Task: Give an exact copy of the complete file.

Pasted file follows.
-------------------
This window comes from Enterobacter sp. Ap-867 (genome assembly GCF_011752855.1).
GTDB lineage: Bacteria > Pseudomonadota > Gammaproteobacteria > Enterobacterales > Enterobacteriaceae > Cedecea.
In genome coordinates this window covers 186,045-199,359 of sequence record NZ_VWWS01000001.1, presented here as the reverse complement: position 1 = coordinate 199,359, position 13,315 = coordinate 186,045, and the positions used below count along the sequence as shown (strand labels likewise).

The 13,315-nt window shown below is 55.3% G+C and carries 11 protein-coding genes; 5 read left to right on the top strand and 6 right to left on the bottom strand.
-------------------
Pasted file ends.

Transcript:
This window comes from Enterobacter sp. Ap-867 (genome assembly GCF_011752855.1).
GTDB lineage: Bacteria > Pseudomonadota > Gammaproteobacteria > Enterobacterales > Enterobacteriaceae > Cedecea.
In genome coordinates this window covers 186,045-199,359 of sequence record NZ_VWWS01000001.1, presented here as the reverse complement: position 1 = coordinate 199,359, position 13,315 = coordinate 186,045, and the positions used below count along the sequence as shown (strand labels likewise).

The 13,315-nt window shown below is 55.3% G+C and carries 11 protein-coding genes; 5 read left to right on the top strand and 6 right to left on the bottom strand.